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Going Solar:A Work in Progress

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posted on Nov, 18 2012 @ 07:52 PM
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reply to post by jaynkeel
 





It's so funny you post the att u verse thing, I have been eyeing buying one of these off ebay to run my ecotech marine pump on my reef tank. The pump itself moves 1500gph and uses 12 volts and can operate off of one of those backups for about 4 or 5 days at full power even longer at half, It's amazing the things you find while researching the power your house consumes.


That's pretty cool.
Yeah,the more I search ,the variety of ways to get power during an emergency expand.
I lot better than standing in line for gas to power your generator.




posted on Nov, 20 2012 @ 12:37 AM
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reply to post by kdog1982
 

This looks cool.
The "Holy Grail" for me would be a power inverter that could be charged directly from a simple 12 volt solar array. Does anyone know if those are available?.(Otherwise,I could always remove the inverter battery or install my own external switch to charge it from a solar cell device,that is,if I ever have the time to get to it before it's too late.) I would also need to know the minimum and maximum charging data, if anybody out there is knowledgeable about such.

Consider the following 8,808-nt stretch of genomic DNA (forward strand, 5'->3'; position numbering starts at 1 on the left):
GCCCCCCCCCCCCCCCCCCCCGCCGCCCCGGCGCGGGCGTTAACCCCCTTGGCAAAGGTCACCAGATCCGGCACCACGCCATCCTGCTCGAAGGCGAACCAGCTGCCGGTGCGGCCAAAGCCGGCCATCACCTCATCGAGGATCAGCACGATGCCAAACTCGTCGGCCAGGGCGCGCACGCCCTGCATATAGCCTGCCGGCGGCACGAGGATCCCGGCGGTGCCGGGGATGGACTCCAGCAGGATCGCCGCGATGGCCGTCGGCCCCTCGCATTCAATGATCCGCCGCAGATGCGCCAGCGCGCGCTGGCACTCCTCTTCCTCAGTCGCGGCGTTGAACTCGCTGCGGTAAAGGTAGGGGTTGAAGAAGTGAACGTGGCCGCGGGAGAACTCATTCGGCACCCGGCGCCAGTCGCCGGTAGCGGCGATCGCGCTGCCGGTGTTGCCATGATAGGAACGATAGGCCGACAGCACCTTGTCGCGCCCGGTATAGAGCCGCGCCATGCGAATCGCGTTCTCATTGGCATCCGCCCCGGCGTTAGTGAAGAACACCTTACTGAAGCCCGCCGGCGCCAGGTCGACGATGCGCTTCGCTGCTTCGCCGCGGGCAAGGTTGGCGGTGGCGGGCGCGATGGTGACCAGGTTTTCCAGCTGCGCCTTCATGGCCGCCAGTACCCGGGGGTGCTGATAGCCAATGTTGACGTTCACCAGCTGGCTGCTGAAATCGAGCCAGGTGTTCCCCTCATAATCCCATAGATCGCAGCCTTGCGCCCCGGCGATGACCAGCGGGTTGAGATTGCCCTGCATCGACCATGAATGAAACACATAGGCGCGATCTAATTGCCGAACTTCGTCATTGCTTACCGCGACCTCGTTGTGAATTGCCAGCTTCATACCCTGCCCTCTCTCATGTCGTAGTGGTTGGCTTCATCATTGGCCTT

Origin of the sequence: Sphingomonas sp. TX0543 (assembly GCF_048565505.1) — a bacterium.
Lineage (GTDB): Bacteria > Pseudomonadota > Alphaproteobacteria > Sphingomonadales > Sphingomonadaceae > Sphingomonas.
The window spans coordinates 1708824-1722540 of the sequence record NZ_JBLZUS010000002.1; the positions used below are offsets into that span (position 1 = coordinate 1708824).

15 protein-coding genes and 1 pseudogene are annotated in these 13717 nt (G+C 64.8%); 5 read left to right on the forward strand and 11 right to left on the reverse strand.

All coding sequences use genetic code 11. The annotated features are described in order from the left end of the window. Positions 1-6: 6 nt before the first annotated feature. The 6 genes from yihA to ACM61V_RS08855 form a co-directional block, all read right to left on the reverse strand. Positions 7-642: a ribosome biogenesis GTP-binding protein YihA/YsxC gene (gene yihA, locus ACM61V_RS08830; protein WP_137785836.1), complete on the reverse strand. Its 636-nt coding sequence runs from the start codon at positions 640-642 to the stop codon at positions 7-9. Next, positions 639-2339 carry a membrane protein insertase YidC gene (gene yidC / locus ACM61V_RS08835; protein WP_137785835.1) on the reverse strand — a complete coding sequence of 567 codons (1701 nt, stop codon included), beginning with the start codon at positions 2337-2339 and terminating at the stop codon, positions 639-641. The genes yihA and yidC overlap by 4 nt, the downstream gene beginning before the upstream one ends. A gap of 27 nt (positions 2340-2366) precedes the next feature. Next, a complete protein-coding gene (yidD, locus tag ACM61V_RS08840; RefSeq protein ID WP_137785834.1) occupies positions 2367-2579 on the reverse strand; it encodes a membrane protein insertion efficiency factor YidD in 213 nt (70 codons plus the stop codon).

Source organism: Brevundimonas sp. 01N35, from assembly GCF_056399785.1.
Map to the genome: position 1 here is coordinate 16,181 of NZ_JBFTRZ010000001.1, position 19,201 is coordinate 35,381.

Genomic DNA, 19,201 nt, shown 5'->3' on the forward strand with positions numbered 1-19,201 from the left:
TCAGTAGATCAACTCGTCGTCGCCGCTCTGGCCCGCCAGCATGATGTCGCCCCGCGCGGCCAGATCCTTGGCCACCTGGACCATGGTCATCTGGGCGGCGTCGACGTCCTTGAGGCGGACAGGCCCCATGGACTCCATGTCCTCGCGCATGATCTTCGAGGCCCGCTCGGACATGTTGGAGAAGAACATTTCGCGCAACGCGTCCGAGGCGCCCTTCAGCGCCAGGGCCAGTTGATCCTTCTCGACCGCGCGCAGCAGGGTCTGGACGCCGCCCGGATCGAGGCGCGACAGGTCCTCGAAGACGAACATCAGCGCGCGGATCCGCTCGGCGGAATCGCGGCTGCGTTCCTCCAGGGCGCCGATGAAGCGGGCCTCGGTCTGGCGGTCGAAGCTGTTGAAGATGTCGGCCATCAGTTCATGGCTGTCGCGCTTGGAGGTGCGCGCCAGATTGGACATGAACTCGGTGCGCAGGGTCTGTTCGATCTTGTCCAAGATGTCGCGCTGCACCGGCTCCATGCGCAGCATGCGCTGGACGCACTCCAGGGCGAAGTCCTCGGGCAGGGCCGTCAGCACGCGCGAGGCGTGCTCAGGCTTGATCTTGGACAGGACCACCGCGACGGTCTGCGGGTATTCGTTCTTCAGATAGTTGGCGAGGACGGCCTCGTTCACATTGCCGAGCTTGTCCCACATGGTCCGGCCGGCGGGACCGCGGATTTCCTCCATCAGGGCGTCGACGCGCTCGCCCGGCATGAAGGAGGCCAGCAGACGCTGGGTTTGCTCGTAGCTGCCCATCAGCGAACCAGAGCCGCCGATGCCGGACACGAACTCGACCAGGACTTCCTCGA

Many of us have AC power inverters nowadays,being used as battery back-ups for computers and the like.
When a power failure occurs, that solves a temporary problem, but AC current is needed to recharge the back-up.
If solar power could do the job...Wouldn't that be great? If anyone out there has any info on this, please chime in!



posted on Nov, 20 2012 @ 01:41 PM
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reply to post by Alguien
 


if i understand your question correctly then no. hooking an inverter up to a solar array will and can cause many problems. a battery is required to store capacity and in between the battery and the pv panel a solar controller is required to regulate the input voltage/prevent backwash and allow 'float' when the battery is charged at optimum capacity.
inverters whether pure sinewave or the digital manifestation of sine wave do require the capacity of a battery as a stable source of voltage/watts/amps. without the battery capacity to rely on then you are in the lap of the gods.

saying that i suppose the smaller the inverter in terms of it's maximum operating wattage and the higher the solar panel wattage, it would in theory work but for how long i am unsure.
hope i got the question right
regards f(uk).



posted on Nov, 24 2012 @ 04:40 AM
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reply to post by fakedirt
 
No,I'm talking about an inverter that would allow you to charge its internal battery with a solar-powered input.
There would have to be a ("non-shorting")switch you would have to flip to prevent the adverse effects you referred to.
Sort of like the switching necessary if one were to safely connect a generator directly to home wiring at the circuit breaker input point.